96-Year-Old Restaurant Worker Keeps Customers Smiling
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FORT WORTH (CBS 11 NEWS) - Eloise Ketchum works at a Fort Worth’s Braum’s store.
“Eloise has been working here 17 years,” said store manager Rhonda Siver. “She worked for us for five years, then took a couple of years break, and then she’s come back and worked non-stop since 2002.”
“I do the register and check the dates to make sure everything is current,” Ketchum said as her eyes scanned the dates on meat packages in the grocery portion of the Braum’s where she works.
Wednesday, her coworkers helped Ketchum celebrate a special day.
“It’s my birthday!” Ketchum cheerfully told a regular customer as she bagged his groceries.
“Oh yeah?” the customer asked. “How old are you now?”
“I’m 96,” Ketchum proudly replied.
You wouldn’t know she was 96 by looking. Ketchum is spry, quick-witted and laughs freely.
“When I first was coming to this store and I was told I was going to be working with someone in their nineties I was like, ‘Oh my God!’” Siver said. “But then when I got here she was just such a joy to work with.”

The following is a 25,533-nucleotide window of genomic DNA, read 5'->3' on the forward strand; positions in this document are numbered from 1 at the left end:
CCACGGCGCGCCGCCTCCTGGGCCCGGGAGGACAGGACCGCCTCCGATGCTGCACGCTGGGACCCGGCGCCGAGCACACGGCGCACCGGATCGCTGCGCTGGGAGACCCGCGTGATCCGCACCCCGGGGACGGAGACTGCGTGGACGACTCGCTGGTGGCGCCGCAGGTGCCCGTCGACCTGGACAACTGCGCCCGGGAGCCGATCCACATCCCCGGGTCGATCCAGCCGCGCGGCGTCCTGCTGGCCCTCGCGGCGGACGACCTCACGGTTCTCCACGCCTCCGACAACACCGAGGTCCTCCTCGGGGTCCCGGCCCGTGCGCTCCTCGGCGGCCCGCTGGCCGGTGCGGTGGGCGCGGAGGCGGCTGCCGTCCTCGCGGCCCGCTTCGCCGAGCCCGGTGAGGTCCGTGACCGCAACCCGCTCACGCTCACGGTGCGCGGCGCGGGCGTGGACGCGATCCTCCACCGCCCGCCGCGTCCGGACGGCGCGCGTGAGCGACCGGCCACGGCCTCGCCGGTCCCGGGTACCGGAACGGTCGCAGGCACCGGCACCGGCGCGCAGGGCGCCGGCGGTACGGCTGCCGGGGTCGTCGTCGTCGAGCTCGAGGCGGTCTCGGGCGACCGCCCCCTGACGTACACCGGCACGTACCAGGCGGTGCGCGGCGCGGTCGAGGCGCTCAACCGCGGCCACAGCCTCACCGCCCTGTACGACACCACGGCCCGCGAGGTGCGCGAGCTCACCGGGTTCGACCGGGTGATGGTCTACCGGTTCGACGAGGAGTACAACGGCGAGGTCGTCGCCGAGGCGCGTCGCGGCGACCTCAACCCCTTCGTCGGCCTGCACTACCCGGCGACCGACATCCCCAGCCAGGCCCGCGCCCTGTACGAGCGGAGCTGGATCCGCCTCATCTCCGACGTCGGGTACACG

“I love my customers and I love the people I work with,” Ketchum said. “I think a lot of people come in here with their minds somewhere else. And we joke. Especially older people, And it makes their day a brighter day.”
“Hi! How are you?” Ketchum greeted another regular customer as she smiled broadly. Ketchum noticed the customer was without his long-time girlfriend. “Where’s my friend? Tell her I want to see her!”
“I come in here in one of those old grouchy moods, but she can put you in a good mood before you get out that door,” laughed long time customer Bill Wilson.
“I want them to leave happy, have a good day,” Ketchum said.
“When we clock in it says on the register, ‘Make the guest happy,’” Siver said. “They probably got that from Eloise!”
There was one time when Ketchum couldn’t work.
“I broke a bone in my foot just recently and I had to sit home five and a half weeks,” Ketchum explained.
She may have been stuck at home, but Ketchum’s coworkers say her mind was still at work.
“In the back of my mind, I was wondering if she would be able to come back after that broken foot,” Siver said. “But she was calling me every week telling me, ‘I’ll be back’.”
“I hate staying home,” Ketchum said. “I thank God every morning that I can get up and I can go.”
“I think it’s what keeps her so young, coming up here and seeing the people she likes to see and doing what she likes to do,” Siver said. “She’s such a beautiful person. I want to be like her when I grow up.”